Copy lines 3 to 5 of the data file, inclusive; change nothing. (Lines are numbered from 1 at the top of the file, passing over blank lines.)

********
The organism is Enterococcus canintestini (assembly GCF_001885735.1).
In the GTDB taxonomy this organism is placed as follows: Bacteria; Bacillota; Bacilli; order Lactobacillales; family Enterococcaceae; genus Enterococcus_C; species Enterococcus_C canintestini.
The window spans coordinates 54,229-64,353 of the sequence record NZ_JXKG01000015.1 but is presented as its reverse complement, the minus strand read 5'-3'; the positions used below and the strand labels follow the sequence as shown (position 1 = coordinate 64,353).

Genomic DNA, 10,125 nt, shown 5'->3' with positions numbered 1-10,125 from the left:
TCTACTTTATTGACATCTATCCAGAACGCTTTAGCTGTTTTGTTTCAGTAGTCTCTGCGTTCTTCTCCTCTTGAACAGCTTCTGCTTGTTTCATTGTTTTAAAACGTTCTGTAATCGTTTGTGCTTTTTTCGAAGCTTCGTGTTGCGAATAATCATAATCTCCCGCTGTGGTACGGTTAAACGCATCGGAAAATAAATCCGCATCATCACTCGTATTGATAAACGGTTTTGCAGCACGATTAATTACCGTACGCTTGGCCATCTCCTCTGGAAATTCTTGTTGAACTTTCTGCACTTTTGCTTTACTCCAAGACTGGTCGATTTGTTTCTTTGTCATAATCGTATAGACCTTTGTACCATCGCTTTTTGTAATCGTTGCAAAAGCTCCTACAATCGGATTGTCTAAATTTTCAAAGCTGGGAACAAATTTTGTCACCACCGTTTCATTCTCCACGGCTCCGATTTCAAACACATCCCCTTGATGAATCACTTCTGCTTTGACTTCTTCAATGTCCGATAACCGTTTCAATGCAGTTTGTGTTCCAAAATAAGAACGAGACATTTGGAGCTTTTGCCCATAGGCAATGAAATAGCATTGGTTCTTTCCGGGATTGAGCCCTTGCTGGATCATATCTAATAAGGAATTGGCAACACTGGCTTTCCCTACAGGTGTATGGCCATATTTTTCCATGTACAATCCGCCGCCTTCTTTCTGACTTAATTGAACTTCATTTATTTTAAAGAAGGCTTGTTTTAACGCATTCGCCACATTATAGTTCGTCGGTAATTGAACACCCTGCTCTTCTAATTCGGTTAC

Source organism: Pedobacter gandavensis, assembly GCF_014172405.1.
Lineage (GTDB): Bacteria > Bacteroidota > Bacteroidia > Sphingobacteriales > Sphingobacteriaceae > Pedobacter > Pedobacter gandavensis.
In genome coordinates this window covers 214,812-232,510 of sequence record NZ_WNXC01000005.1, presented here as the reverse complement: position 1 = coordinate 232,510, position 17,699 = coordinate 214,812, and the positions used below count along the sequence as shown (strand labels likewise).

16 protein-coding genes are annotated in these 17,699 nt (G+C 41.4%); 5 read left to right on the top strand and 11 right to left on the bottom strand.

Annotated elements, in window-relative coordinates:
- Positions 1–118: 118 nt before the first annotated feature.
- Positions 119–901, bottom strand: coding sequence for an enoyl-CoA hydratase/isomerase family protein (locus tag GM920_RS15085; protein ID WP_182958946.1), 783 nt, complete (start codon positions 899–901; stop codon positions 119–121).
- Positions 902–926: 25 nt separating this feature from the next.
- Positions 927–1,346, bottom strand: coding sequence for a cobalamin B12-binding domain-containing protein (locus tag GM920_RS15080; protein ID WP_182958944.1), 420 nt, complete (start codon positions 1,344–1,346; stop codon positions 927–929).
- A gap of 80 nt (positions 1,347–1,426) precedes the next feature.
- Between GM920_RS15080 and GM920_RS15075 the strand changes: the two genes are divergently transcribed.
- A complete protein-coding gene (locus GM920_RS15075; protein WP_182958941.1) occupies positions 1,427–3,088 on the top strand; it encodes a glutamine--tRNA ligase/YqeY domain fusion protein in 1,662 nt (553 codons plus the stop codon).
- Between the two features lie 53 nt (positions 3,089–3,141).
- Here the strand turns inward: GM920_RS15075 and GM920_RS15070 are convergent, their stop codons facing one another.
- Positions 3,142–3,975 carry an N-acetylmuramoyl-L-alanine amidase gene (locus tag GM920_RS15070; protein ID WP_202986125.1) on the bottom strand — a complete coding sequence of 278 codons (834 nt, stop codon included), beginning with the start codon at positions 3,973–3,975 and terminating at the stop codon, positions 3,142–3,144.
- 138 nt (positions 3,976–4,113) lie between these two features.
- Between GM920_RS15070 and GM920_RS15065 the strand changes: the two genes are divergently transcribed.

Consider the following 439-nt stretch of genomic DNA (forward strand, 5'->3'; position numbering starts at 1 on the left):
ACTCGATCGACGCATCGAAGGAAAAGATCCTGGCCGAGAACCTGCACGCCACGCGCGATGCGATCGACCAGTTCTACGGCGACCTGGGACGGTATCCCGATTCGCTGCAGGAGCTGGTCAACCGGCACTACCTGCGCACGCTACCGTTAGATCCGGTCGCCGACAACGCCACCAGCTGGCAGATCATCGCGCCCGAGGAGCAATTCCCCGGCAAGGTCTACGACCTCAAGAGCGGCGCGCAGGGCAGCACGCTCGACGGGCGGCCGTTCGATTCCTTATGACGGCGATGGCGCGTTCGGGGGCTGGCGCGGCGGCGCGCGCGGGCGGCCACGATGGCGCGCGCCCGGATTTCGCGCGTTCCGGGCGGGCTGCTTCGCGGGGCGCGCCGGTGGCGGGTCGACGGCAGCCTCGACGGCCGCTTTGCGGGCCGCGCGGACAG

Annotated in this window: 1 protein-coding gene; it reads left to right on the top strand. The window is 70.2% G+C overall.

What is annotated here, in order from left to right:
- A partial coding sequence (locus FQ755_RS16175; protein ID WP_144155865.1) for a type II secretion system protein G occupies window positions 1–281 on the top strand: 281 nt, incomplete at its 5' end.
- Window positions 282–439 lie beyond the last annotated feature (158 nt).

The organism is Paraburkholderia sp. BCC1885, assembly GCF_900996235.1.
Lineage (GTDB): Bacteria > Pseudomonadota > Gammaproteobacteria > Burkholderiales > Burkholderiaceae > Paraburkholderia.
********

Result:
The window spans coordinates 54,229-64,353 of the sequence record NZ_JXKG01000015.1 but is presented as its reverse complement, the minus strand read 5'-3'; the positions used below and the strand labels follow the sequence as shown (position 1 = coordinate 64,353).

Genomic DNA, 10,125 nt, shown 5'->3' with positions numbered 1-10,125 from the left:
TCTACTTTATTGACATCTATCCAGAACGCTTTAGCTGTTTTGTTTCAGTAGTCTCTGCGTTCTTCTCCTCTTGAACAGCTTCTGCTTGTTTCATTGTTTTAAAACGTTCTGTAATCGTTTGTGCTTTTTTCGAAGCTTCGTGTTGCGAATAATCATAATCTCCCGCTGTGGTACGGTTAAACGCATCGGAAAATAAATCCGCATCATCACTCGTATTGATAAACGGTTTTGCAGCACGATTAATTACCGTACGCTTGGCCATCTCCTCTGGAAATTCTTGTTGAACTTTCTGCACTTTTGCTTTACTCCAAGACTGGTCGATTTGTTTCTTTGTCATAATCGTATAGACCTTTGTACCATCGCTTTTTGTAATCGTTGCAAAAGCTCCTACAATCGGATTGTCTAAATTTTCAAAGCTGGGAACAAATTTTGTCACCACCGTTTCATTCTCCACGGCTCCGATTTCAAACACATCCCCTTGATGAATCACTTCTGCTTTGACTTCTTCAATGTCCGATAACCGTTTCAATGCAGTTTGTGTTCCAAAATAAGAACGAGACATTTGGAGCTTTTGCCCATAGGCAATGAAATAGCATTGGTTCTTTCCGGGATTGAGCCCTTGCTGGATCATATCTAATAAGGAATTGGCAACACTGGCTTTCCCTACAGGTGTATGGCCATATTTTTCCATGTACAATCCGCCGCCTTCTTTCTGACTTAATTGAACTTCATTTATTTTAAAGAAGGCTTGTTTTAACGCATTCGCCACATTATAGTTCGTCGGTAATTGAACACCCTGCTCTTCTAATTCGGTTAC